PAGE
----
Indian trust settlement brings high volume of calls

The Office of the Special Trust for American Indians offices in North Dakota and across the country have been inundated with phone calls and walk-ins since a court approved the first payments from the $3.4 billion Indian trust settlement.

People calling or personally visiting the offices have questions or want to update or make sure their contact information is correct, said an OST official.

“They have to divert attention from all their regular duties,” said Debby Pafel, a spokeswoman for OST in Washington, D.C. She said those offices are getting many calls and walk-ins because people have a great deal of interest in updating their information.

She said people with questions also have been contacting the Bureau of Indian Affairs, their congressional members and OST in Washington, D.C.

Who to contact

Both Pafel and David Smith, an attorney with Kilpatrick Townsend, the Washington, D.C., attorney representing the plaintiffs, encourage people who wish to update their contact information or who have questions about the trust settlement to visit the Cobell website at (www.cobellsettlement.com) or call its toll-free number at 1-800-961-6109.

Questions can also be emailed to Info@IndianTrust.com or the mailing address is: Indian Trust Settlement, P.O. Box 9577, Dublin, Ohio 43017-4877.

Smith said another option is for people to call the law firm at 866-383-6554, a number dedicated to the class members.

OST

The Office of the Special Trust for American Indians, established by a federal act in 1994, was created to improve the accountability and management of Indian funds held in trust by the federal government.

OST has more than 50 fiduciary trust officer positions. The fiduciary trust officers serve as the primary points of contact for Indian beneficiary inquiries and work closely with BIA personnel. They are located with or near many BIA agencies or field offices.

In North Dakota, there are OST offices at Fort Berthold, Turtle Mountain, Standing Rock and Spirit Lake reservations.

“The 50 fiduciary trust officers and staff are doing incredible work,” Pafel said.

The historic Cobell lawsuit (Cobell v. Salazar) was filed in 1996 by lead plaintiff Elouise Cobell against the U.S. Department of Interior for mishandling of Indian trust funds and accounts.

Cobell, a member of the Blackfeet tribe in Montana, did not live to see the settlement checks from the lawsuit being issued. She died in October 2011.

The first checks of $1,000 each from the settlement were sent in mid-December to nearly 264,000 people in the Historical Accounting Class. Members of another class, the Trust Administration Class, will be paid later.

Smith said 75 percent of the recipients’ addresses were correct in this first stage of payments. He said they were pleased that many addresses were correct.

Unfortunately, he said some of the addresses were old addresses and through various means, as he mentioned previously, they are trying to locate the current addresses.

“We knew how bad Interior (Department) records were,” Smith said, noting the case involved 16 years of litigation.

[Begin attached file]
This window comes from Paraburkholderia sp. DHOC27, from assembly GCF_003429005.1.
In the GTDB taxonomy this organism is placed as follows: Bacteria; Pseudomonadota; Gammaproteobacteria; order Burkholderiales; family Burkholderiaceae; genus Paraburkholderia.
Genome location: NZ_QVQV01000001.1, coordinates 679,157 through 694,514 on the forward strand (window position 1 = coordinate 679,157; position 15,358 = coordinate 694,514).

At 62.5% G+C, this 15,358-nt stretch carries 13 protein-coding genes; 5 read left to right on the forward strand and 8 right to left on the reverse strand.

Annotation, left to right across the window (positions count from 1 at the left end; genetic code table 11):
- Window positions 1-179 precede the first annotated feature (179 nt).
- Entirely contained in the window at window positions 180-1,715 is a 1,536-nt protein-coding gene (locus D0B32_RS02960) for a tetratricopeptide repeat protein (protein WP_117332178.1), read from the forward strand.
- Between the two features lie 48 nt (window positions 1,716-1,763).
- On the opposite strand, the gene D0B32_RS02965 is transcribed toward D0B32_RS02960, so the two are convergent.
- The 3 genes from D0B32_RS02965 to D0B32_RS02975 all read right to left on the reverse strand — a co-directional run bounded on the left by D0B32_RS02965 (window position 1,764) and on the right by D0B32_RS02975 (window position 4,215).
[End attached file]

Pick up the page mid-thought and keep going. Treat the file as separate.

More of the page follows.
Based on U.S. Department of Interior records, almost 40,000 Historical Accounting Class members are shown as “whereabouts unknown.” The awards for these class members have been deposited in their Individual Indian Money, also known as IIM, accounts and they only need to update their contact information to be able to claim their award, according to the website. Another 10,000 class members have no contact information in the records furnished by Interior.

Smith said the Garden City Group Inc., the court-appointed claims administrator handling the distribution of the payments, has had a high volume of calls 50,000 to 60,000 calls a day from beneficiaries.

International effort

Pafel said that locating IIM account holders is an international effort because they live all over the United States, in Canada and other countries. She said the account holders also are a full range of ages from minors to elders. She also noted people who were adopted and eligible for payment may not have their up-to-date addresses listed.

“We want to get our WAU (whereabouts unknown accounts) to zero,” Pafel said. As of the end of December, she said there were slightly more than 83,000 WAUs with more than $110 million in those accounts.

In past years, there were more than 100,000 WAUs but that number has come down, she said. She said people now are getting in touch and updating their information.

“We’re all working together OST, the Garden City group…,” Pafel said. She said they hope the information they gather and the lessons learned will make for a better and more efficient stage two payment.

The second stage is the Trust Administration Class payment that will be done at a later date. The minimum amounts of the second payments will be about $800 but some people will receive more based on the activity of their IIM account. Beneficiaries of this class payment should file a claim that must be postmarked by March 1, according to the Cobell settlement website. Those currently receiving IIM account statements do not need to file a claim form.